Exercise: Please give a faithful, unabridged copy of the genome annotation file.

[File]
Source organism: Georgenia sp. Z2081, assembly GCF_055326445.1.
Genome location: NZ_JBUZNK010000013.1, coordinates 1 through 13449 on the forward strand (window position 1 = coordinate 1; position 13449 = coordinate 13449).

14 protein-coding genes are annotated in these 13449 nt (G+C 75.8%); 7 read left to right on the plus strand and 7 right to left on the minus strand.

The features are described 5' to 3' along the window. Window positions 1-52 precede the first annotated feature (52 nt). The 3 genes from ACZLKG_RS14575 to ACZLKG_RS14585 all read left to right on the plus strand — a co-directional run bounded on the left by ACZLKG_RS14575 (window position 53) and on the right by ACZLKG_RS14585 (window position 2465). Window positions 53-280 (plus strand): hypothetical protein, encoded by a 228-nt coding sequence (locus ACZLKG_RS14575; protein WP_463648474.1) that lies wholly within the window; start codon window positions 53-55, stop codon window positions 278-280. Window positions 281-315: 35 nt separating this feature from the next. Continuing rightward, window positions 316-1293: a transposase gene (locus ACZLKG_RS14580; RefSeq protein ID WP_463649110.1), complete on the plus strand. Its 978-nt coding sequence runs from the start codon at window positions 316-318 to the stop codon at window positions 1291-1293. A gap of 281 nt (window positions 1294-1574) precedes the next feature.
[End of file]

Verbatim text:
Source organism: Georgenia sp. Z2081, assembly GCF_055326445.1.
Genome location: NZ_JBUZNK010000013.1, coordinates 1 through 13449 on the forward strand (window position 1 = coordinate 1; position 13449 = coordinate 13449).

14 protein-coding genes are annotated in these 13449 nt (G+C 75.8%); 7 read left to right on the plus strand and 7 right to left on the minus strand.

The features are described 5' to 3' along the window. Window positions 1-52 precede the first annotated feature (52 nt). The 3 genes from ACZLKG_RS14575 to ACZLKG_RS14585 all read left to right on the plus strand — a co-directional run bounded on the left by ACZLKG_RS14575 (window position 53) and on the right by ACZLKG_RS14585 (window position 2465). Window positions 53-280 (plus strand): hypothetical protein, encoded by a 228-nt coding sequence (locus ACZLKG_RS14575; protein WP_463648474.1) that lies wholly within the window; start codon window positions 53-55, stop codon window positions 278-280. Window positions 281-315: 35 nt separating this feature from the next. Continuing rightward, window positions 316-1293: a transposase gene (locus ACZLKG_RS14580; RefSeq protein ID WP_463649110.1), complete on the plus strand. Its 978-nt coding sequence runs from the start codon at window positions 316-318 to the stop codon at window positions 1291-1293. A gap of 281 nt (window positions 1294-1574) precedes the next feature.